Paul Douglas Update: Biggest Storm of Winter Brewing (Tue/Wed)
- Blog Post by: Paul Douglas
- February 25, 2012 - 8:32 PM
Breaking News: We Won't See This Much Snow. Deep breaths - we've been down this road before. Although I suspect the storm brewing for Tuesday-Wednesday will be the biggest of the winter (by far) we'll get through this. I suspect a "plowable" snowfall, and there's at least a 1 in 3 chance this will be a "crippling" snowfall for parts of central Minnesota, even the metro area. It's still too early to put inch amounts on a weather event still 3 days away, but yes, this could be a pretty big deal.
* Thanks to meteorologist Todd Nelson for doing the heavy lifting with the Star Tribune blog in recent days. With the impending snow (blitz?) I had to fire up the laptop and check out the very latest. This is a supplement to what Todd is providing - and I think we're on the same wavelength with this approaching storm.
A few thoughts:
1). It's still too early to put an inch amount on metro snow amounts. It's looking more likely that our midweek storm will take a more southerly track across Iowa, placing most of Minnesota on the cold, northern side of the storm, implying more snow than rain or ice. The NAM model is still hinting at a few hours of sleet, possily even a cold rain Tuesday afternoon and evening from the MSP metro on south. The GFS keeps precipitation all-snow, with mind-boggling amounts predicted (1 to 2 feet).
2). I feel reasonably confident that much of central Minnesota will pick up over a foot of snow from this storm. It's not inconceivable that the northern suburbs of the Twin Cities could pick up close to a foot IF the storm tracks across Iowa, a changeover to sleet/rain on Tuesday is brief, and no dry air gets wrapped into the circulation (no "dreaded dry tongue" to worry about).
3). The heaviest snow will probably come Tuesday night into Wednesday afternoon. A few inches may come at the beginning of the storm (midday Tuesday), but I have a hunch the heaviest amounts will come Tuesday night into the first half of Wednesday, gradually tapering to flurries late Wednesday.
4). This may be a "heart-attack snow" for parts of Minnesota: heavy, sloppy and wet, with 1-2" liquid water tied up in the snowpack. It probably won't be prone to blowing and drifting with surface temperatures in the upper 20s on Wednesday. Be very careful out there shoveling on Wednesday. We're just not acclimated to lifting heavy, wet snow - certainly not this winter. All or nothing right?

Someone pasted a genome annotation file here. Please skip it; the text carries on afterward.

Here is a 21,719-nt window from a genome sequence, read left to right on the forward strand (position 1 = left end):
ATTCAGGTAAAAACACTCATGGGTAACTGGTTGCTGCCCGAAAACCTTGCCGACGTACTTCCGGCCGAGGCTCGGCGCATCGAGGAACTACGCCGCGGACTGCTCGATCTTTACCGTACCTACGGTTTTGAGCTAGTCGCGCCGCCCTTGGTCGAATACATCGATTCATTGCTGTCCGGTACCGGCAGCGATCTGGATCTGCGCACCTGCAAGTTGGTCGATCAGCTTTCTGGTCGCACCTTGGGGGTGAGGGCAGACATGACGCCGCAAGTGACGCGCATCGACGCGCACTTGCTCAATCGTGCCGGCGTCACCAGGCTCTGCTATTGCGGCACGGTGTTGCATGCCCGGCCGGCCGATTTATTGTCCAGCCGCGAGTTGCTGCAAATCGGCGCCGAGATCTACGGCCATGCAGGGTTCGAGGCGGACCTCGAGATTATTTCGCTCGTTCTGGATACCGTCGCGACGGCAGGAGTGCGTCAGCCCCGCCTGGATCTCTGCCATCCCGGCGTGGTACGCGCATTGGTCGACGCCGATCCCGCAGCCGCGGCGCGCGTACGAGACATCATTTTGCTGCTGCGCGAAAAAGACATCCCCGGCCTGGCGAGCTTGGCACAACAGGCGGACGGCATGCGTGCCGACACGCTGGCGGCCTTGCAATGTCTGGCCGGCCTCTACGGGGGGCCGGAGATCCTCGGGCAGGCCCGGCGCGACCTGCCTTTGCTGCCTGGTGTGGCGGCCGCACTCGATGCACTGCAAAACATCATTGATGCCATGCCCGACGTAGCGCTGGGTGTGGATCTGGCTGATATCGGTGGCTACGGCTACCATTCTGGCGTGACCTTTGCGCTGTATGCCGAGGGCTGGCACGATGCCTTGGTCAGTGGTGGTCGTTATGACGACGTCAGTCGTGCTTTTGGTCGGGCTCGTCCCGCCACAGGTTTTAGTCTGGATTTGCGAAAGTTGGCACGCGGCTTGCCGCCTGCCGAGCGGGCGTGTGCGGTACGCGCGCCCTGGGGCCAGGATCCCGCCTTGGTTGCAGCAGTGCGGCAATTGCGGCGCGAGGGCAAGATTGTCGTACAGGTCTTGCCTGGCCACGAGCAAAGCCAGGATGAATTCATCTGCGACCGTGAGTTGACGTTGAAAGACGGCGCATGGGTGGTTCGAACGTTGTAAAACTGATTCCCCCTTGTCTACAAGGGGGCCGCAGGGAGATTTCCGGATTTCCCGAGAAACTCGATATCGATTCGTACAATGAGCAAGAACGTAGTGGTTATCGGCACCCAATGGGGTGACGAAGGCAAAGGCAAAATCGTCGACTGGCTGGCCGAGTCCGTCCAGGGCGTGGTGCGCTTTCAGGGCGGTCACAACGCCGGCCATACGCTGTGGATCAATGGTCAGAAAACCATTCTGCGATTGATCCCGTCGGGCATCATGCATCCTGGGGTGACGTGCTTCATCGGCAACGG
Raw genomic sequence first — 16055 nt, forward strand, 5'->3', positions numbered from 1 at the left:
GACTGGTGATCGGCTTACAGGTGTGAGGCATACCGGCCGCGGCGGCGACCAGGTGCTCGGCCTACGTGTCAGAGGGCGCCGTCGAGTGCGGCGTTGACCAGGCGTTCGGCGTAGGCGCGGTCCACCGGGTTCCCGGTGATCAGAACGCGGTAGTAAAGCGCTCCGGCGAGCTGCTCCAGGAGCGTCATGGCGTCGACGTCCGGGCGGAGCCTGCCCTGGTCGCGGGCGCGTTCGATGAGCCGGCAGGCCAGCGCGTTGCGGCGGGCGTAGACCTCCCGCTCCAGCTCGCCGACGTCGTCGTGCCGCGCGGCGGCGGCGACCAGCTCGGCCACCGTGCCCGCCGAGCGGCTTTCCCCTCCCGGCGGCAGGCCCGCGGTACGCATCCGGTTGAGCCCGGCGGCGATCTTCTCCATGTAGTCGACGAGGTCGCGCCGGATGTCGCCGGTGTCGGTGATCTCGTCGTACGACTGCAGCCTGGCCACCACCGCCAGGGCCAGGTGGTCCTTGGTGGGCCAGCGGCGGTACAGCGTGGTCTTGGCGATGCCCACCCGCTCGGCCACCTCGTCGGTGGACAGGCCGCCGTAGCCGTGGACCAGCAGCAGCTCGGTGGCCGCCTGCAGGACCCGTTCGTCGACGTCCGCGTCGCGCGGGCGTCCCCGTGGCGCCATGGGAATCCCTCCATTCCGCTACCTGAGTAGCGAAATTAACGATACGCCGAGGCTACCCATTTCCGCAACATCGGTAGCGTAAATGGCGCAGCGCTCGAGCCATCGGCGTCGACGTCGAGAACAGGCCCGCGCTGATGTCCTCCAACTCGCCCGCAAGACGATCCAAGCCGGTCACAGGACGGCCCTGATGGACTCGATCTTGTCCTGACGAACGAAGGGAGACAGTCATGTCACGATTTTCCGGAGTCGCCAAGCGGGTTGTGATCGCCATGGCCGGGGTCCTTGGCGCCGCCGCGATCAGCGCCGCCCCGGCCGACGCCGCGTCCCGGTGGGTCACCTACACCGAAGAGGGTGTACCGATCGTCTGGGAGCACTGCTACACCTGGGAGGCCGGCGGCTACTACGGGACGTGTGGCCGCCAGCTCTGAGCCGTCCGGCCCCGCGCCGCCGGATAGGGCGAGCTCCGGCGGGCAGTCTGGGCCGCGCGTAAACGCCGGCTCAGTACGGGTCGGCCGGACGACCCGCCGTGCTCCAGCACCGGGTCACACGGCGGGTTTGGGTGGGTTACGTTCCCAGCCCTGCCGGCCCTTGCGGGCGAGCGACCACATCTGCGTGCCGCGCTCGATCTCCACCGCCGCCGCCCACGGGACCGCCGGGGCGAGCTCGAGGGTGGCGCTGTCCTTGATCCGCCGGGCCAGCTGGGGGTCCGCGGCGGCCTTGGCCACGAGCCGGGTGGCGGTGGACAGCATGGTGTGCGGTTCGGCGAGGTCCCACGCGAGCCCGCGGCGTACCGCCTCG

Dueling Models. A few models (GFS specifically) are suggesting nearly 20" snow for the metro. That's a worst case scenario (best case if you love snow). The NAM and ECMWF models are predicting less, but still very significant amounts, in the 6-12" range. I'm still discounting that amount, because of a changeover to sleet Tuesday PM hours and the possibility of a dry surge aloft. But there's little question this will be a plowable snow for the Twin Cities metro, maybe a crippling storm for portions of central Minnesota.
Analog Analysis. From the local National Weather Service. This caught my eye:
"Based on the current run there are two events in the past: March 1985 and January 1997, which corresponds to the best thermal boundary expected by Tue/Wed. Both of these events have total snowfall amounts by the end of the storm that produces 12 to 18 inches across a large area of southern/central MN. Again...these are only tools which helps out forecasters to determine the overall severity of events and play accordingly."
Worst-Case Scenario: Snowpocalypse! I'm not buying the GFS solution, at least not yet. This model has had a pretty horrible track record in recent months, and it assumes no changeover to rain/ice, no surge of dry air aloft. With the storm track trending south in recent runs, and only a brief changeover, this scenario is more likely than it was 24 hours ago. Over a foot for central Minnesota (and the metro area?) Not out of the question. I'd put the odds (with what we know and the latest trends) at 1 in 3.
A More Modest (Snow) Forecast. The NAM model isn't quite as heart-stopping, closer to 4-8" snow by Wednesday afternoon in the metro, with over 1 foot for Moorhead, Detroit Lakes and the Brainerd Lakes area. This assumes a changeover to sleet/rain Tuesday PM hours, and may be a little closer to the mark. It would still be a "plowable" snowfall, but not crippling.
Short Answer: No.
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